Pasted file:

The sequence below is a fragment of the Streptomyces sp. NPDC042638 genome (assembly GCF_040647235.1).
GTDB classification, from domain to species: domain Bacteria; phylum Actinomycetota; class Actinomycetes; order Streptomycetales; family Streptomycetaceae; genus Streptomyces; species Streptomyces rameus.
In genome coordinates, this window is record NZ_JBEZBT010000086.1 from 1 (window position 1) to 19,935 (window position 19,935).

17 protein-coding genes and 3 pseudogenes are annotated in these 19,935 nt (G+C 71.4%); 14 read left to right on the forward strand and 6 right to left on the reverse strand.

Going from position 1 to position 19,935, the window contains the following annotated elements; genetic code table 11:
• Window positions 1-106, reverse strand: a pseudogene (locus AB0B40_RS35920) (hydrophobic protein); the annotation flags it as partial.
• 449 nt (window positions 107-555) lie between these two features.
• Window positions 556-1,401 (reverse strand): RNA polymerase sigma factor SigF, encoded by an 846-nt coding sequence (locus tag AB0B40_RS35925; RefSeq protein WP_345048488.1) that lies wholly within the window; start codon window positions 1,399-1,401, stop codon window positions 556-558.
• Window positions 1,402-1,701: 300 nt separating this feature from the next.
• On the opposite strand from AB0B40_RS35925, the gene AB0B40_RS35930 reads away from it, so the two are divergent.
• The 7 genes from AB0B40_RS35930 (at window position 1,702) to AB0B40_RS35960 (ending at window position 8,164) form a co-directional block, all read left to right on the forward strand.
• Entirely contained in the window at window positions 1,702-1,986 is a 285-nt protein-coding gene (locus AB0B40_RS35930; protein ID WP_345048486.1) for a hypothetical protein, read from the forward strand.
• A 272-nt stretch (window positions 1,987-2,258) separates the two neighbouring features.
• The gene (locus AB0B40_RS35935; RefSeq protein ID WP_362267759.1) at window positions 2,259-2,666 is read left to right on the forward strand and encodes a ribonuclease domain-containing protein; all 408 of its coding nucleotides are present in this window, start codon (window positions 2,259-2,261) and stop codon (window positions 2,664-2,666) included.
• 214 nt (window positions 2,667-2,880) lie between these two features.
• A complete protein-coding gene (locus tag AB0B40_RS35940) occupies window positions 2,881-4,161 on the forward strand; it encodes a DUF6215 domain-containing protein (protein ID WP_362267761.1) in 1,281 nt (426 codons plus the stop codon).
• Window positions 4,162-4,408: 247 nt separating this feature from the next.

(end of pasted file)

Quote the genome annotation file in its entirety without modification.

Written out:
The sequence below is a fragment of the Streptomyces sp. NPDC042638 genome (assembly GCF_040647235.1).
GTDB classification, from domain to species: domain Bacteria; phylum Actinomycetota; class Actinomycetes; order Streptomycetales; family Streptomycetaceae; genus Streptomyces; species Streptomyces rameus.
In genome coordinates, this window is record NZ_JBEZBT010000086.1 from 1 (window position 1) to 19,935 (window position 19,935).

17 protein-coding genes and 3 pseudogenes are annotated in these 19,935 nt (G+C 71.4%); 14 read left to right on the forward strand and 6 right to left on the reverse strand.

Going from position 1 to position 19,935, the window contains the following annotated elements; genetic code table 11:
• Window positions 1-106, reverse strand: a pseudogene (locus AB0B40_RS35920) (hydrophobic protein); the annotation flags it as partial.
• 449 nt (window positions 107-555) lie between these two features.
• Window positions 556-1,401 (reverse strand): RNA polymerase sigma factor SigF, encoded by an 846-nt coding sequence (locus tag AB0B40_RS35925; RefSeq protein WP_345048488.1) that lies wholly within the window; start codon window positions 1,399-1,401, stop codon window positions 556-558.
• Window positions 1,402-1,701: 300 nt separating this feature from the next.
• On the opposite strand from AB0B40_RS35925, the gene AB0B40_RS35930 reads away from it, so the two are divergent.
• The 7 genes from AB0B40_RS35930 (at window position 1,702) to AB0B40_RS35960 (ending at window position 8,164) form a co-directional block, all read left to right on the forward strand.
• Entirely contained in the window at window positions 1,702-1,986 is a 285-nt protein-coding gene (locus AB0B40_RS35930; protein ID WP_345048486.1) for a hypothetical protein, read from the forward strand.
• A 272-nt stretch (window positions 1,987-2,258) separates the two neighbouring features.
• The gene (locus AB0B40_RS35935; RefSeq protein ID WP_362267759.1) at window positions 2,259-2,666 is read left to right on the forward strand and encodes a ribonuclease domain-containing protein; all 408 of its coding nucleotides are present in this window, start codon (window positions 2,259-2,261) and stop codon (window positions 2,664-2,666) included.
• 214 nt (window positions 2,667-2,880) lie between these two features.
• A complete protein-coding gene (locus tag AB0B40_RS35940) occupies window positions 2,881-4,161 on the forward strand; it encodes a DUF6215 domain-containing protein (protein ID WP_362267761.1) in 1,281 nt (426 codons plus the stop codon).
• Window positions 4,162-4,408: 247 nt separating this feature from the next.